Amidst a 10th birthday for Java featuring a ragtime band and a ukelele-wielding mascot, Sun threw its weight behind open software development by releasing code for the popular Java System Application Server Platform Edition 9.0 and Java System Enterprise Server Bus, which is based on the Java Business Integration (JBI) specification (JSR 208), plus new SOA tools.Read Open source application server and integration tools central to Sun's SOA strategy
Sun CEO Scott McNealy stressed that Sun doesn't make money by selling Java as a language, but rather by coming up with commercial uses for Java. In the SOA space he made no bones about Java and Microsoft's .NET platform being in a foot race.
"If we don't go out and make these open source communities, we stand a chance of losing customers to .NET," McNealy said during a late morning press conference.
Sun president Jonathan Schwartz agreed that the new open source drive was critical to keeping Java relevant in a shifting IT landscape. Yet, based on 10 years of experience with Java, he expressed confidence that Sun's open source play in the enterprise-class application server and integration markets would net real gains.
"Java's been the most open and vibrant community the IT industry has ever seen," he said during his morning keynote. "There is no downside to free and open source software."
News: Sun shines up Java - unveils open source initiatives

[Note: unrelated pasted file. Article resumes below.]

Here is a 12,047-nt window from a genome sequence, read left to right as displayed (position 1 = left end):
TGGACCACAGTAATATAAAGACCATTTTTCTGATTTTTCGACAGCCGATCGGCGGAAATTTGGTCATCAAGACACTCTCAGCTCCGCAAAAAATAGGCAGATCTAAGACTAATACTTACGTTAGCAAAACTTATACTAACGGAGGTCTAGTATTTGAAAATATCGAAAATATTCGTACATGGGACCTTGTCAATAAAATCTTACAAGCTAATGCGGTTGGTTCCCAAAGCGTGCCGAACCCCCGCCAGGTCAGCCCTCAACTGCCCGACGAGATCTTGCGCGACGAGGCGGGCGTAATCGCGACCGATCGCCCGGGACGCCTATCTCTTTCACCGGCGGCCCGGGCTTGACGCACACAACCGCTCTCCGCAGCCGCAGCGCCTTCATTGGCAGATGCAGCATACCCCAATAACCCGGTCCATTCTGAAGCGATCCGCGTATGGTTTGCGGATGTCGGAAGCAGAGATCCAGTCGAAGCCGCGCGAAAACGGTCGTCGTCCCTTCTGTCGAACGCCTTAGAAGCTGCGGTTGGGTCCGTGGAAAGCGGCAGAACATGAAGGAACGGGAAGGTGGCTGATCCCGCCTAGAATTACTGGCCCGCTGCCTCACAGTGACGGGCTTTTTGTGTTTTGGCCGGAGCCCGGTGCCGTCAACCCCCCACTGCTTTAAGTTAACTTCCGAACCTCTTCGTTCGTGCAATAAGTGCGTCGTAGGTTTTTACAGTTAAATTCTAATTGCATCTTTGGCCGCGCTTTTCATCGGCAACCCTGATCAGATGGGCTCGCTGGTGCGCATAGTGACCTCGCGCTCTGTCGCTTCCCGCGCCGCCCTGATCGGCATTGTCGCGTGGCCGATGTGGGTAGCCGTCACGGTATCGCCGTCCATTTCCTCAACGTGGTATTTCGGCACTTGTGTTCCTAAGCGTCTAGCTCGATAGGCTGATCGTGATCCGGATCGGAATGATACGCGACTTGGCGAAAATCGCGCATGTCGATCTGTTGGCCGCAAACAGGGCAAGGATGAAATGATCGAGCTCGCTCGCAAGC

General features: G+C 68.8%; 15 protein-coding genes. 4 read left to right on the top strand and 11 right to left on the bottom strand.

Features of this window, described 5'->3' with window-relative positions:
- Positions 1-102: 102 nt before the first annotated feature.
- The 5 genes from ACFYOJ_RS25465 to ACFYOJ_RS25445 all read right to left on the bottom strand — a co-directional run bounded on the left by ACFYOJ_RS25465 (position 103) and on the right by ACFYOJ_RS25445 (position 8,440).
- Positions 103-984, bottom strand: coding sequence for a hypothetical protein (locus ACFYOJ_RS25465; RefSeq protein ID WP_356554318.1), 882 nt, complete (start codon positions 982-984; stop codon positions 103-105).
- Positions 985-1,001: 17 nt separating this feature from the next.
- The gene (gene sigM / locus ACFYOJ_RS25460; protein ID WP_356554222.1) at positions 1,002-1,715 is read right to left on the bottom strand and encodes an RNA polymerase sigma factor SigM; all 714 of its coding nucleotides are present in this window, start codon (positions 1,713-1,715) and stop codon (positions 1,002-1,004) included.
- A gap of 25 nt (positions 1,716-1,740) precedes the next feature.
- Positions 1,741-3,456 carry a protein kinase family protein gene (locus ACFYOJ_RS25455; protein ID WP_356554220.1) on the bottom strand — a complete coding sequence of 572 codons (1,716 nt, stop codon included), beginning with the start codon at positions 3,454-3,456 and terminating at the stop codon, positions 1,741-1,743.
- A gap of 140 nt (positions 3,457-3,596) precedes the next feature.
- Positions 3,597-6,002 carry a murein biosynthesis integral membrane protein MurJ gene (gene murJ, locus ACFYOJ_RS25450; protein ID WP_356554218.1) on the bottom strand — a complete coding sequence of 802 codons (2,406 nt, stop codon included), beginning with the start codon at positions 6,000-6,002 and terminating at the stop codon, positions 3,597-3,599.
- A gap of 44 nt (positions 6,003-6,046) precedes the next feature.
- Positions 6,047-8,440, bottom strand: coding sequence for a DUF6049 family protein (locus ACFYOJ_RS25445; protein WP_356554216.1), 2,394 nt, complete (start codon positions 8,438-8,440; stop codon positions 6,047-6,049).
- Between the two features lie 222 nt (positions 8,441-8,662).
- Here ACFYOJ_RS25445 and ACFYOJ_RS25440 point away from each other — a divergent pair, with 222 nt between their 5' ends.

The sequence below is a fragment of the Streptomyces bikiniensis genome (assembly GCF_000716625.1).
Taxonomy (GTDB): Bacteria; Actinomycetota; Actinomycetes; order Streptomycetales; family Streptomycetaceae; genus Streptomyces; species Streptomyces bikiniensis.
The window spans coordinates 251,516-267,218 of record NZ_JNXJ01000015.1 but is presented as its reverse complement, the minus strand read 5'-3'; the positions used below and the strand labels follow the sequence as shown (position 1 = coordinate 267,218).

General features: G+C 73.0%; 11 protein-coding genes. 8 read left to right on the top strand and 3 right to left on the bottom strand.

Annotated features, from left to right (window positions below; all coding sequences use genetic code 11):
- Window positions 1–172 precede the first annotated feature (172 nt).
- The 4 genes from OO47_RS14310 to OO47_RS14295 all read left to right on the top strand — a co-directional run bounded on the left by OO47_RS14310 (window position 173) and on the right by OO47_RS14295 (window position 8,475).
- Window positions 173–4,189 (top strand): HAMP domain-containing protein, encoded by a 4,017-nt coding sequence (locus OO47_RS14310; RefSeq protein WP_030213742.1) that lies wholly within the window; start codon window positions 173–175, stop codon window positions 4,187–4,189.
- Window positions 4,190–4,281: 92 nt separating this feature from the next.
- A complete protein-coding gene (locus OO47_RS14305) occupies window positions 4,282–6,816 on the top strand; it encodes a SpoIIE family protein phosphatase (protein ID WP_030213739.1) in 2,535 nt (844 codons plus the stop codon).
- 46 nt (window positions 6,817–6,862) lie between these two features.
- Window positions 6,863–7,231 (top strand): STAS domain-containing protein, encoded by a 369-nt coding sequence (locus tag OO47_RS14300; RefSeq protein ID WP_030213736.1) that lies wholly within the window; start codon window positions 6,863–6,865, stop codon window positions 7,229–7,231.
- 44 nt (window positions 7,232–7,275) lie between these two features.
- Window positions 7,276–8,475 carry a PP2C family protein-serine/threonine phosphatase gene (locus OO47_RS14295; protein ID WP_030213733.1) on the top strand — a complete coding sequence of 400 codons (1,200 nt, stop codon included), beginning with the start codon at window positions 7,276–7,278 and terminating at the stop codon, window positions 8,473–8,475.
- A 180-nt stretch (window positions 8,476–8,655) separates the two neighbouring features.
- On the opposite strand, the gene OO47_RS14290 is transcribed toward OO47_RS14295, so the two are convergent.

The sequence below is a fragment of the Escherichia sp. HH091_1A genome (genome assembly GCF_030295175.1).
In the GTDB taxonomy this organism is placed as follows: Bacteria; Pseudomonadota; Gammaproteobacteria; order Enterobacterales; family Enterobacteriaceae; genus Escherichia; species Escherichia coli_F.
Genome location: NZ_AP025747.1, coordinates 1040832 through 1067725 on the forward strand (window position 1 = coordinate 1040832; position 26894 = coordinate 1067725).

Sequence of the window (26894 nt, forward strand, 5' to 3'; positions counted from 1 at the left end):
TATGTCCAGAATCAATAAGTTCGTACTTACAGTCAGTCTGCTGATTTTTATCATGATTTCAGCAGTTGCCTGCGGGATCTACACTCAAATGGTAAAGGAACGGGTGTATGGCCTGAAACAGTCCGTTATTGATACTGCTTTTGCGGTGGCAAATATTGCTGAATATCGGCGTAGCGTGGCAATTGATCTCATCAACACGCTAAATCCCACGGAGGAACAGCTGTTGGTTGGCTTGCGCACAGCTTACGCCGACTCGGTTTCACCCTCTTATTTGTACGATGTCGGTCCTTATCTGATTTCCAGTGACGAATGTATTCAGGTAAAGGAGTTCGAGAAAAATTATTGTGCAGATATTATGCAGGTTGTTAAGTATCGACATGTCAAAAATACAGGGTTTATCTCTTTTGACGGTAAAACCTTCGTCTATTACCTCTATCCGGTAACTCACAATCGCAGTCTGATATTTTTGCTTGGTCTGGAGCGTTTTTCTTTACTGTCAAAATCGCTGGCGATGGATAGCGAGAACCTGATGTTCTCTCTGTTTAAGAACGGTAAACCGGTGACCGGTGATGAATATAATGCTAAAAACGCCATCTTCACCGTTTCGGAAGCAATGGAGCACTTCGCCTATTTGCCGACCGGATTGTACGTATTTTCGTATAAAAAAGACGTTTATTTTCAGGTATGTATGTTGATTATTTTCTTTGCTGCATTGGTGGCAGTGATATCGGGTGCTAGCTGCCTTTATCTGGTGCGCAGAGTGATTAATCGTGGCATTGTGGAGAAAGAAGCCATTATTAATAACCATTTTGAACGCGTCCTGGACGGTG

At the JavaOne conference, Sun Microsystems unveiled new open source initiatives designed to keep itself and Java relevant in the emerging service-oriented architecture space.
- Posted by: Nate Borg
- Posted on: June 27 2005 19:48 EDT
The name of the java.net project for Sun's App Server is Project GlassFish.
You can find it here:
The source is already up, and under the CDDL license. Check it out.
"Sun Open-Sources More J2EE Tech"
or (just in case that link gets whacked): http://tinyurl.com/e4p63
Sun can't seem to get a break coming or going. First, everyone says that they should open source more, and when they do they get beat up on for being a "me too".
I've used (and seen used) the current version of Sun's app server, and it's a decent piece of software. Sure, it's just one of many open source app servers (including Tomcat, JBoss, Resin, Jetty, Jonas) but that shouldn't be a reason to beat Sun up for open sourcing it.
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